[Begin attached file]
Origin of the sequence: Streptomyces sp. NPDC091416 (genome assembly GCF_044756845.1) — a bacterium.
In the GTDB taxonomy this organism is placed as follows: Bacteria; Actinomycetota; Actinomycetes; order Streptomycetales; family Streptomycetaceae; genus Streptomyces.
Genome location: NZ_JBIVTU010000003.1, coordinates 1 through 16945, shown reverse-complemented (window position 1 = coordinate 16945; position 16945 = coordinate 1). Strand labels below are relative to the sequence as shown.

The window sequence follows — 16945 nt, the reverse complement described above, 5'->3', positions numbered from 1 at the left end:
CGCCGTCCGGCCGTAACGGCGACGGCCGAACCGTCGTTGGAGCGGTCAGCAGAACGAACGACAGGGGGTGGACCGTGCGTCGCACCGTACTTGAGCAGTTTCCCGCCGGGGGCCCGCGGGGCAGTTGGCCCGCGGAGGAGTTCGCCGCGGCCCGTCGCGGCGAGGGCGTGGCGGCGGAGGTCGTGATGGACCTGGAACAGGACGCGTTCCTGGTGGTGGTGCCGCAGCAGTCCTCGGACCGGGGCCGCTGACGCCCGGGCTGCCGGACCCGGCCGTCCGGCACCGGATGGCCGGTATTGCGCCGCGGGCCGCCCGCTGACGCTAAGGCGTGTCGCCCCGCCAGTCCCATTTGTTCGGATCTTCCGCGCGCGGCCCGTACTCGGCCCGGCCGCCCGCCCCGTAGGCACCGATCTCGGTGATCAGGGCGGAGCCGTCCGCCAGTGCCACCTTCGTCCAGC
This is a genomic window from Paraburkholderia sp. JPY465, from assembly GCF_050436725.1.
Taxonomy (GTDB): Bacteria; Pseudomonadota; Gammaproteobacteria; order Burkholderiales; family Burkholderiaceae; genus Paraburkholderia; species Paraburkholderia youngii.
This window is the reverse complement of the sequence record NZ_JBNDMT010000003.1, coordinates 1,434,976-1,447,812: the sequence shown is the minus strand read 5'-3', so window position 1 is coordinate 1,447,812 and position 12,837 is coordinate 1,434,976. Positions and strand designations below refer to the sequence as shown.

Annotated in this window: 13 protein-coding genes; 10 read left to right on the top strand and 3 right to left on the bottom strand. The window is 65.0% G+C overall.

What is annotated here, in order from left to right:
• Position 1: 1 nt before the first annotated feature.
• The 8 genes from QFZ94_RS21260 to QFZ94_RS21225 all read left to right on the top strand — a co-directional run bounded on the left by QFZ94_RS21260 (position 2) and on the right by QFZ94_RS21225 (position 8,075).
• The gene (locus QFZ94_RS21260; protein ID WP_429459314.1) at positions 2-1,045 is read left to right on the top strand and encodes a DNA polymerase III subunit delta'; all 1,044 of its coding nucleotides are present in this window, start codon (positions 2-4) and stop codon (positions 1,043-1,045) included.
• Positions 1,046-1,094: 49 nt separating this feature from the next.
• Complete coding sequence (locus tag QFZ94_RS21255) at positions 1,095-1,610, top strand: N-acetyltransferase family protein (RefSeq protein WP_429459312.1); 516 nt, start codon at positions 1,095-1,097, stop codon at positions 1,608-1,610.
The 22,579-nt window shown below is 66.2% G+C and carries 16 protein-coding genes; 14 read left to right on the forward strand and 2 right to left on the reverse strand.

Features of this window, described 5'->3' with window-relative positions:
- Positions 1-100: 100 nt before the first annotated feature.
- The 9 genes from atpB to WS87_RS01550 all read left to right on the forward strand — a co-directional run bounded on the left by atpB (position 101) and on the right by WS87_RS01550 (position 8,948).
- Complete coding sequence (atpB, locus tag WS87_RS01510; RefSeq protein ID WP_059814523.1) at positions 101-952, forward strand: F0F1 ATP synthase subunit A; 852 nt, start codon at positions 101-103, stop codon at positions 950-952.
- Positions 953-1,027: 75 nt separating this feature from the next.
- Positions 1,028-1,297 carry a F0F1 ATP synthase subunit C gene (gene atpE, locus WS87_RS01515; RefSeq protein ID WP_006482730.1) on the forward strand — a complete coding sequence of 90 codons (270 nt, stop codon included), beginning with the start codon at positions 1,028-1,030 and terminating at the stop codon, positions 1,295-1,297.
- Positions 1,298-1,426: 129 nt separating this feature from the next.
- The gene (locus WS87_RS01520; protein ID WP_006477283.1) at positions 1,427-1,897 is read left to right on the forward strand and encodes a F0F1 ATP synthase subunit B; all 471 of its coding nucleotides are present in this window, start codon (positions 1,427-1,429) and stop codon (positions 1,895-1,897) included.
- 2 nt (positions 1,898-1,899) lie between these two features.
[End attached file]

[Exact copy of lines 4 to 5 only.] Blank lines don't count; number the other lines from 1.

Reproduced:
The window sequence follows — 16945 nt, the reverse complement described above, 5'->3', positions numbered from 1 at the left end:
CGCCGTCCGGCCGTAACGGCGACGGCCGAACCGTCGTTGGAGCGGTCAGCAGAACGAACGACAGGGGGTGGACCGTGCGTCGCACCGTACTTGAGCAGTTTCCCGCCGGGGGCCCGCGGGGCAGTTGGCCCGCGGAGGAGTTCGCCGCGGCCCGTCGCGGCGAGGGCGTGGCGGCGGAGGTCGTGATGGACCTGGAACAGGACGCGTTCCTGGTGGTGGTGCCGCAGCAGTCCTCGGACCGGGGCCGCTGACGCCCGGGCTGCCGGACCCGGCCGTCCGGCACCGGATGGCCGGTATTGCGCCGCGGGCCGCCCGCTGACGCTAAGGCGTGTCGCCCCGCCAGTCCCATTTGTTCGGATCTTCCGCGCGCGGCCCGTACTCGGCCCGGCCGCCCGCCCCGTAGGCACCGATCTCGGTGATCAGGGCGGAGCCGTCCGCCAGTGCCACCTTCGTCCAGC